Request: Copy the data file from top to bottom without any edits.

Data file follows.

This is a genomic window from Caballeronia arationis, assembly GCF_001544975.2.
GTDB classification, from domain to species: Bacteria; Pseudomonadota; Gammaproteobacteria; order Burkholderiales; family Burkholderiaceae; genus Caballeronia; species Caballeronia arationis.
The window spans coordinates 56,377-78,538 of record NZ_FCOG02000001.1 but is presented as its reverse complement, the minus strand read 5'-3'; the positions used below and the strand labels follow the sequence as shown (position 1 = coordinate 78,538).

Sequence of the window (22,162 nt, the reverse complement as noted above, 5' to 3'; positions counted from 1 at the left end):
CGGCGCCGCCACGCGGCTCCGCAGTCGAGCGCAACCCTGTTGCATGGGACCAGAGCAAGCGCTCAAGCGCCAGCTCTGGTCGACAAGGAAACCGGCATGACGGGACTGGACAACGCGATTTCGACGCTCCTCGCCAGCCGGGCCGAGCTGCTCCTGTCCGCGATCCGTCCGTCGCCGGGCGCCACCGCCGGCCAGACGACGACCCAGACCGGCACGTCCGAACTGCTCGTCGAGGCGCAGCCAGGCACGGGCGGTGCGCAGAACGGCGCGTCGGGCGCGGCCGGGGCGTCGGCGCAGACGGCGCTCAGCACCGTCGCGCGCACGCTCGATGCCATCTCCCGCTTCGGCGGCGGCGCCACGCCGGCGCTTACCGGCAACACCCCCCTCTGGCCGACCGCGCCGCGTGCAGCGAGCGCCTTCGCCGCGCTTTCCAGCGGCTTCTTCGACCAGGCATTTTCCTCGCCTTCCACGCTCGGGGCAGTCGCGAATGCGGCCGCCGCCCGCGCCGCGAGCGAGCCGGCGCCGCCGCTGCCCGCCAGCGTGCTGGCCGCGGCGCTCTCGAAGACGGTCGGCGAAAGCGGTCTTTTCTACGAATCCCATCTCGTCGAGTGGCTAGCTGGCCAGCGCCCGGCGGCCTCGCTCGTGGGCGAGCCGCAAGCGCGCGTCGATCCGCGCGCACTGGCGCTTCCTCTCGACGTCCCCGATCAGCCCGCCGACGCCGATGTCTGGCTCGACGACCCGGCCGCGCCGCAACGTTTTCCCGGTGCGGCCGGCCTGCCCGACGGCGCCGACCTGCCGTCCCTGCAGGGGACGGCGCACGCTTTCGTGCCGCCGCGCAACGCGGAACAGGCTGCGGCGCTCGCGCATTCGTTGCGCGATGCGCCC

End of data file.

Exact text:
This is a genomic window from Caballeronia arationis, assembly GCF_001544975.2.
GTDB classification, from domain to species: Bacteria; Pseudomonadota; Gammaproteobacteria; order Burkholderiales; family Burkholderiaceae; genus Caballeronia; species Caballeronia arationis.
The window spans coordinates 56,377-78,538 of record NZ_FCOG02000001.1 but is presented as its reverse complement, the minus strand read 5'-3'; the positions used below and the strand labels follow the sequence as shown (position 1 = coordinate 78,538).

Sequence of the window (22,162 nt, the reverse complement as noted above, 5' to 3'; positions counted from 1 at the left end):
CGGCGCCGCCACGCGGCTCCGCAGTCGAGCGCAACCCTGTTGCATGGGACCAGAGCAAGCGCTCAAGCGCCAGCTCTGGTCGACAAGGAAACCGGCATGACGGGACTGGACAACGCGATTTCGACGCTCCTCGCCAGCCGGGCCGAGCTGCTCCTGTCCGCGATCCGTCCGTCGCCGGGCGCCACCGCCGGCCAGACGACGACCCAGACCGGCACGTCCGAACTGCTCGTCGAGGCGCAGCCAGGCACGGGCGGTGCGCAGAACGGCGCGTCGGGCGCGGCCGGGGCGTCGGCGCAGACGGCGCTCAGCACCGTCGCGCGCACGCTCGATGCCATCTCCCGCTTCGGCGGCGGCGCCACGCCGGCGCTTACCGGCAACACCCCCCTCTGGCCGACCGCGCCGCGTGCAGCGAGCGCCTTCGCCGCGCTTTCCAGCGGCTTCTTCGACCAGGCATTTTCCTCGCCTTCCACGCTCGGGGCAGTCGCGAATGCGGCCGCCGCCCGCGCCGCGAGCGAGCCGGCGCCGCCGCTGCCCGCCAGCGTGCTGGCCGCGGCGCTCTCGAAGACGGTCGGCGAAAGCGGTCTTTTCTACGAATCCCATCTCGTCGAGTGGCTAGCTGGCCAGCGCCCGGCGGCCTCGCTCGTGGGCGAGCCGCAAGCGCGCGTCGATCCGCGCGCACTGGCGCTTCCTCTCGACGTCCCCGATCAGCCCGCCGACGCCGATGTCTGGCTCGACGACCCGGCCGCGCCGCAACGTTTTCCCGGTGCGGCCGGCCTGCCCGACGGCGCCGACCTGCCGTCCCTGCAGGGGACGGCGCACGCTTTCGTGCCGCCGCGCAACGCGGAACAGGCTGCGGCGCTCGCGCATTCGTTGCGCGATGCGCCC